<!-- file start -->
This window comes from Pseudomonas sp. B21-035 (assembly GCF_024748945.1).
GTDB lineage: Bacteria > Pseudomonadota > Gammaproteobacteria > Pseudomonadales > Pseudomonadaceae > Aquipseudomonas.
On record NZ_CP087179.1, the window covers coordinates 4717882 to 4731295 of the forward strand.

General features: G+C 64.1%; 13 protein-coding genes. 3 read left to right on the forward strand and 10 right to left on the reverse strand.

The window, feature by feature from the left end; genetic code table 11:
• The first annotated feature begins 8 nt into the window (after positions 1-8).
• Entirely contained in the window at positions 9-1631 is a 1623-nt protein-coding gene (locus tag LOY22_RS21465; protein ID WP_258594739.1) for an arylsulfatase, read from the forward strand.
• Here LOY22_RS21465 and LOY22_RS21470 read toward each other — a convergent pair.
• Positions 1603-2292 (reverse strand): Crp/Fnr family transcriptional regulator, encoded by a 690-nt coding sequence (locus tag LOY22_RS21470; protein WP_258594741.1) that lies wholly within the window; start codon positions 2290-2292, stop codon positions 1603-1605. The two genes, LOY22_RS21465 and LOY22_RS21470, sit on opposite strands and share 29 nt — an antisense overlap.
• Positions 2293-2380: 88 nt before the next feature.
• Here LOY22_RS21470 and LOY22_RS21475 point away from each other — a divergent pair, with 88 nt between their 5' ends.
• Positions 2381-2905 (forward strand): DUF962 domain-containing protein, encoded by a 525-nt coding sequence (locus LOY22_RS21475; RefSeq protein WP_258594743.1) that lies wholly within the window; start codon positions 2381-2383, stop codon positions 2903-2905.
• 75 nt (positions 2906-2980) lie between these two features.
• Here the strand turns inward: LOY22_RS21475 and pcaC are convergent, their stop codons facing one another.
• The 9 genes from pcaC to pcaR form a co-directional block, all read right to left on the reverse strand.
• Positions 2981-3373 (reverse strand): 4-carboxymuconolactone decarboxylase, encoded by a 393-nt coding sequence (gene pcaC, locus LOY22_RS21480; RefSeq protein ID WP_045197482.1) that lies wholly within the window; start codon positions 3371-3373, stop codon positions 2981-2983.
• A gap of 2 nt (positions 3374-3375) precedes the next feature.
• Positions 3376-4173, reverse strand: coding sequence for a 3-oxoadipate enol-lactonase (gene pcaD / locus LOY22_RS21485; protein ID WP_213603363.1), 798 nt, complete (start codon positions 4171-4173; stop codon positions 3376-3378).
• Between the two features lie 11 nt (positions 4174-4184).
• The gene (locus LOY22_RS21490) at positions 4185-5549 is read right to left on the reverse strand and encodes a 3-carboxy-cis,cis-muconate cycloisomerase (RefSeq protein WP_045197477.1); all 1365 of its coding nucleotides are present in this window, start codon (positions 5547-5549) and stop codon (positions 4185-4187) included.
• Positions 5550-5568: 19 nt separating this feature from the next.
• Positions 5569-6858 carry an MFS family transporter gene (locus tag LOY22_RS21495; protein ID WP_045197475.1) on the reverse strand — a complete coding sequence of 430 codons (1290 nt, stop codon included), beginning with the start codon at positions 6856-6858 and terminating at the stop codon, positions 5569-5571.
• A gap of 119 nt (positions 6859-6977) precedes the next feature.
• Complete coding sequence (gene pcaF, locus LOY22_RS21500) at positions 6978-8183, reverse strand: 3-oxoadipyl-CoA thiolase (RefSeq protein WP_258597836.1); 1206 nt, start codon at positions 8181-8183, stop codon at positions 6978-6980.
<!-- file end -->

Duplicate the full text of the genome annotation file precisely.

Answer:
This window comes from Pseudomonas sp. B21-035 (assembly GCF_024748945.1).
GTDB lineage: Bacteria > Pseudomonadota > Gammaproteobacteria > Pseudomonadales > Pseudomonadaceae > Aquipseudomonas.
On record NZ_CP087179.1, the window covers coordinates 4717882 to 4731295 of the forward strand.

General features: G+C 64.1%; 13 protein-coding genes. 3 read left to right on the forward strand and 10 right to left on the reverse strand.

The window, feature by feature from the left end; genetic code table 11:
• The first annotated feature begins 8 nt into the window (after positions 1-8).
• Entirely contained in the window at positions 9-1631 is a 1623-nt protein-coding gene (locus tag LOY22_RS21465; protein ID WP_258594739.1) for an arylsulfatase, read from the forward strand.
• Here LOY22_RS21465 and LOY22_RS21470 read toward each other — a convergent pair.
• Positions 1603-2292 (reverse strand): Crp/Fnr family transcriptional regulator, encoded by a 690-nt coding sequence (locus tag LOY22_RS21470; protein WP_258594741.1) that lies wholly within the window; start codon positions 2290-2292, stop codon positions 1603-1605. The two genes, LOY22_RS21465 and LOY22_RS21470, sit on opposite strands and share 29 nt — an antisense overlap.
• Positions 2293-2380: 88 nt before the next feature.
• Here LOY22_RS21470 and LOY22_RS21475 point away from each other — a divergent pair, with 88 nt between their 5' ends.
• Positions 2381-2905 (forward strand): DUF962 domain-containing protein, encoded by a 525-nt coding sequence (locus LOY22_RS21475; RefSeq protein WP_258594743.1) that lies wholly within the window; start codon positions 2381-2383, stop codon positions 2903-2905.
• 75 nt (positions 2906-2980) lie between these two features.
• Here the strand turns inward: LOY22_RS21475 and pcaC are convergent, their stop codons facing one another.
• The 9 genes from pcaC to pcaR form a co-directional block, all read right to left on the reverse strand.
• Positions 2981-3373 (reverse strand): 4-carboxymuconolactone decarboxylase, encoded by a 393-nt coding sequence (gene pcaC, locus LOY22_RS21480; RefSeq protein ID WP_045197482.1) that lies wholly within the window; start codon positions 3371-3373, stop codon positions 2981-2983.
• A gap of 2 nt (positions 3374-3375) precedes the next feature.
• Positions 3376-4173, reverse strand: coding sequence for a 3-oxoadipate enol-lactonase (gene pcaD / locus LOY22_RS21485; protein ID WP_213603363.1), 798 nt, complete (start codon positions 4171-4173; stop codon positions 3376-3378).
• Between the two features lie 11 nt (positions 4174-4184).
• The gene (locus LOY22_RS21490) at positions 4185-5549 is read right to left on the reverse strand and encodes a 3-carboxy-cis,cis-muconate cycloisomerase (RefSeq protein WP_045197477.1); all 1365 of its coding nucleotides are present in this window, start codon (positions 5547-5549) and stop codon (positions 4185-4187) included.
• Positions 5550-5568: 19 nt separating this feature from the next.
• Positions 5569-6858 carry an MFS family transporter gene (locus tag LOY22_RS21495; protein ID WP_045197475.1) on the reverse strand — a complete coding sequence of 430 codons (1290 nt, stop codon included), beginning with the start codon at positions 6856-6858 and terminating at the stop codon, positions 5569-5571.
• A gap of 119 nt (positions 6859-6977) precedes the next feature.
• Complete coding sequence (gene pcaF, locus LOY22_RS21500) at positions 6978-8183, reverse strand: 3-oxoadipyl-CoA thiolase (RefSeq protein WP_258597836.1); 1206 nt, start codon at positions 8181-8183, stop codon at positions 6978-6980.